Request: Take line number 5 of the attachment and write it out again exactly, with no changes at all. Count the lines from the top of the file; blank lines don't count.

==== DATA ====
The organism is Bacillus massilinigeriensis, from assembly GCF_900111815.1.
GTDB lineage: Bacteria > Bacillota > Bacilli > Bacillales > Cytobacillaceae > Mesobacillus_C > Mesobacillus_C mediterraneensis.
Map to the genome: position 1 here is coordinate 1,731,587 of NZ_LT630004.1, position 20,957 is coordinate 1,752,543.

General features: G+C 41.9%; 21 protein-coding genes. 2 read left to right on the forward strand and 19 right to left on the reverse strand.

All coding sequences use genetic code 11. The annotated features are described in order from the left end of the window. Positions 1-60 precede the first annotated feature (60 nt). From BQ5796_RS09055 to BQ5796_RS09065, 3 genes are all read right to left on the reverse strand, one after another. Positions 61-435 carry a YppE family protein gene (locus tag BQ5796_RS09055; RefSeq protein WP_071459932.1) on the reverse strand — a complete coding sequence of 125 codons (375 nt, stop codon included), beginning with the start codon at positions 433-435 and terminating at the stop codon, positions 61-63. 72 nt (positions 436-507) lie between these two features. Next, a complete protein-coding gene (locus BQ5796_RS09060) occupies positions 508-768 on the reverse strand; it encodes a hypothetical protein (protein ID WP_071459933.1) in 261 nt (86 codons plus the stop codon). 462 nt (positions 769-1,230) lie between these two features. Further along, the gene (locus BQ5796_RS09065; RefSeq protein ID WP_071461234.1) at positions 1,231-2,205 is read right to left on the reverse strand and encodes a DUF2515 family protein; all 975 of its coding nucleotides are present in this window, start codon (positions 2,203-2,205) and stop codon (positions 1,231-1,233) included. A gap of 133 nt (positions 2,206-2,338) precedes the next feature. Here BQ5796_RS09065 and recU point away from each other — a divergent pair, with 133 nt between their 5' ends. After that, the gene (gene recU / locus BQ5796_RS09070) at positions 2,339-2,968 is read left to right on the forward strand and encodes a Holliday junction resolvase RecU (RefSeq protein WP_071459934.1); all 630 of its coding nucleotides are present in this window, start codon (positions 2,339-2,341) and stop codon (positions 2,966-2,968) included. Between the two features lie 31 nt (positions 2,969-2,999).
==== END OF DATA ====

All coding sequences use genetic code 11. The annotated features are described in order from the left end of the window. Positions 1-60 precede the first annotated feature (60 nt). From BQ5796_RS09055 to BQ5796_RS09065, 3 genes are all read right to left on the reverse strand, one after another. Positions 61-435 carry a YppE family protein gene (locus tag BQ5796_RS09055; RefSeq protein WP_071459932.1) on the reverse strand — a complete coding sequence of 125 codons (375 nt, stop codon included), beginning with the start codon at positions 433-435 and terminating at the stop codon, positions 61-63. 72 nt (positions 436-507) lie between these two features. Next, a complete protein-coding gene (locus BQ5796_RS09060) occupies positions 508-768 on the reverse strand; it encodes a hypothetical protein (protein ID WP_071459933.1) in 261 nt (86 codons plus the stop codon). 462 nt (positions 769-1,230) lie between these two features. Further along, the gene (locus BQ5796_RS09065; RefSeq protein ID WP_071461234.1) at positions 1,231-2,205 is read right to left on the reverse strand and encodes a DUF2515 family protein; all 975 of its coding nucleotides are present in this window, start codon (positions 2,203-2,205) and stop codon (positions 1,231-1,233) included. A gap of 133 nt (positions 2,206-2,338) precedes the next feature. Here BQ5796_RS09065 and recU point away from each other — a divergent pair, with 133 nt between their 5' ends. After that, the gene (gene recU / locus BQ5796_RS09070) at positions 2,339-2,968 is read left to right on the forward strand and encodes a Holliday junction resolvase RecU (RefSeq protein WP_071459934.1); all 630 of its coding nucleotides are present in this window, start codon (positions 2,339-2,341) and stop codon (positions 2,966-2,968) included. Between the two features lie 31 nt (positions 2,969-2,999).